• Biomedicine;
  • Inflammation;
  • Mass spectrometry;
  • Neurodegeneration;
  • Protein expression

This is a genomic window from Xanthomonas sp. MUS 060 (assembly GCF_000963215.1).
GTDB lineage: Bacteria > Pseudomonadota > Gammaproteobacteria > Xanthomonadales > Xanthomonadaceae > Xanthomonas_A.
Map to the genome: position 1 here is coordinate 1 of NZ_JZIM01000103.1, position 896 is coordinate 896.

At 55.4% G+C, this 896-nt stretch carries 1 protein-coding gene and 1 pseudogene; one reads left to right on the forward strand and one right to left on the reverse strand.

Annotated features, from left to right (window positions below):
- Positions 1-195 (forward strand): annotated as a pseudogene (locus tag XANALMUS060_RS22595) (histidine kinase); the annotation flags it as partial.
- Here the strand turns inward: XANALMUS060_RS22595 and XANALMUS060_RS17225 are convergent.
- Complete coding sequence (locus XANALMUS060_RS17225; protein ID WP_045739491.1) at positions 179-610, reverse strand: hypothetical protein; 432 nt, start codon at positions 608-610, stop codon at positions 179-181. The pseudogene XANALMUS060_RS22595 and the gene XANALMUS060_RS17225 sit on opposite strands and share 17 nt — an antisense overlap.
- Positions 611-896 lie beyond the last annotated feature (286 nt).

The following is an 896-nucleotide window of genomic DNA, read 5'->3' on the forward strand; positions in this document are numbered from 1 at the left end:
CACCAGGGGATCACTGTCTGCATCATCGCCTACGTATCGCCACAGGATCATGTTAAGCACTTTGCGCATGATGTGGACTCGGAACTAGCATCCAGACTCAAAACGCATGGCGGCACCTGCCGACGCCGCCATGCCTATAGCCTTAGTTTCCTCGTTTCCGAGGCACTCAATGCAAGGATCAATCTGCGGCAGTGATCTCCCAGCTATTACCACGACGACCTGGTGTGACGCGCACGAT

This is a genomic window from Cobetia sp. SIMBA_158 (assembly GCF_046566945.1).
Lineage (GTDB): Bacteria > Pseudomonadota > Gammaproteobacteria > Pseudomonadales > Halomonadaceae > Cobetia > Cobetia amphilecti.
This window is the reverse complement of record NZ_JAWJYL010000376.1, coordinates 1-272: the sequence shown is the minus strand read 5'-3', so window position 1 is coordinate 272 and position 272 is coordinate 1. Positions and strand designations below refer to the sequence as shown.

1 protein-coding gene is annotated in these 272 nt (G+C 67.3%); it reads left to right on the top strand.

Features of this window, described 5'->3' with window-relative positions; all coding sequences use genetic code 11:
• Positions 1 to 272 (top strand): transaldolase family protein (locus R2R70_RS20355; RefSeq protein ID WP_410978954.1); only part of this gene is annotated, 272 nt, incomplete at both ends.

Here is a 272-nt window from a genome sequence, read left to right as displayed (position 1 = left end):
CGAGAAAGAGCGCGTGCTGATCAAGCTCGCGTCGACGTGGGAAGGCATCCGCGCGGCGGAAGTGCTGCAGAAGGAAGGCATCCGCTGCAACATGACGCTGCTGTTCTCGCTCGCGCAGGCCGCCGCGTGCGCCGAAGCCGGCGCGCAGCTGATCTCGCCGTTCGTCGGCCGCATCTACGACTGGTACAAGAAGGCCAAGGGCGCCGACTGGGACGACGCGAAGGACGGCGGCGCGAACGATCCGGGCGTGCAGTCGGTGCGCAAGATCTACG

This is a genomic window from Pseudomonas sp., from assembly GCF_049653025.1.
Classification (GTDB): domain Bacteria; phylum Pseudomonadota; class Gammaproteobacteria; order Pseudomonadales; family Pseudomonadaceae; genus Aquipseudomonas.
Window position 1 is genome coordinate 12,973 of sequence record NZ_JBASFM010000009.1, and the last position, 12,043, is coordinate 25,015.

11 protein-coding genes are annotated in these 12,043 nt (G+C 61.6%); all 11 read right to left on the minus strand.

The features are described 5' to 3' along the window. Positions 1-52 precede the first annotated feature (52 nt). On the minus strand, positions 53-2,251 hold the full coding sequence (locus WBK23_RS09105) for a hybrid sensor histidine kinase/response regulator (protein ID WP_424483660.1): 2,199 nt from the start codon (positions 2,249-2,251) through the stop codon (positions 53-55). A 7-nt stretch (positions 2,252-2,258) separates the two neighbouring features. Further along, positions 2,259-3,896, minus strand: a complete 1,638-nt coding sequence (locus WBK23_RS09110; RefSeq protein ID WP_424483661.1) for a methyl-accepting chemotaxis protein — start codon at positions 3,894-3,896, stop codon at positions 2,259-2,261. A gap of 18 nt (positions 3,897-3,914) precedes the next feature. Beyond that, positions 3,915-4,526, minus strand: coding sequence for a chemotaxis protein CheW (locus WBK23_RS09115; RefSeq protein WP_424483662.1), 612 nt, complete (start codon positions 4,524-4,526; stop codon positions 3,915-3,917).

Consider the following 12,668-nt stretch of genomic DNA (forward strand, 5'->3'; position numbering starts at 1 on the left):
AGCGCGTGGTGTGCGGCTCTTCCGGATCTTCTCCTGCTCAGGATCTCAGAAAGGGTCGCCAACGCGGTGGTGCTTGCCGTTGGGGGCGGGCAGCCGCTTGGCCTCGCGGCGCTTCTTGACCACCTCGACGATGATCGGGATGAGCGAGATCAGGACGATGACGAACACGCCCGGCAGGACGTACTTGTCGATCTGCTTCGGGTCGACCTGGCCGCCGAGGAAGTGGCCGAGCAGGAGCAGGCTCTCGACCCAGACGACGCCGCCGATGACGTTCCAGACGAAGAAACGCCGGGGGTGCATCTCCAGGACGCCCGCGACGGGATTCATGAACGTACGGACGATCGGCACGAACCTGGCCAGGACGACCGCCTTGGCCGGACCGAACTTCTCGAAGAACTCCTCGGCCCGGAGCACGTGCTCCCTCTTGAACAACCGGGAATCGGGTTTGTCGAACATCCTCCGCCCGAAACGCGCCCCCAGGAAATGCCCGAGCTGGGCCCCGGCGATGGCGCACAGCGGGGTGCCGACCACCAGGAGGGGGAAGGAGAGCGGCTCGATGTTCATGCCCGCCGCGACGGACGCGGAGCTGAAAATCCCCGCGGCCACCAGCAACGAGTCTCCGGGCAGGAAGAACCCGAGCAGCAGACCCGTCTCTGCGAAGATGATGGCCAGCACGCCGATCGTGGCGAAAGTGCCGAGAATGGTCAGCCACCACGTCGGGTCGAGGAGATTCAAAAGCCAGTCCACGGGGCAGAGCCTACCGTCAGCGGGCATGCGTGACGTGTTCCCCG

The induction of autoimmune encephalomyelitis (EAE) in Lewis rats results in a period of exacerbation followed by complete recovery. Therefore, this model is widely used for studying the evolution of multiple sclerosis. In the present investigation, differentially expressed proteins in the spinal cord of Lewis rats during the evolution of EAE were assessed using the combination of 2DE and MALDI-TOF MS. The majority of the differentially expressed proteins were identified during the acute phase of EAE, in relation to naïve control animals. On the other hand, recovered rats presented a similar protein expression pattern in comparison with the naïve ones. This observation can be explained, at least in part, by the intense catabolism existent in acute phase due to nervous tissue damage. In recovered rats, we have described the upregulation of proteins that are apparently involved in the recovery of damaged tissue, such as light and medium neurofilaments, glial fibrillary acidic protein, tubulins subunits, and quaking protein. These proteins are involved mainly in cell growth, myelination, and remyelination as well as in astrocyte and oligodendrocyte maturation. The present study has demonstrated that the inflammatory response, characterized by an increase of the proliferative response and infiltration of autoreactive T lymphocytes in the central nervous system, occurs simultaneously with neurodegeneration.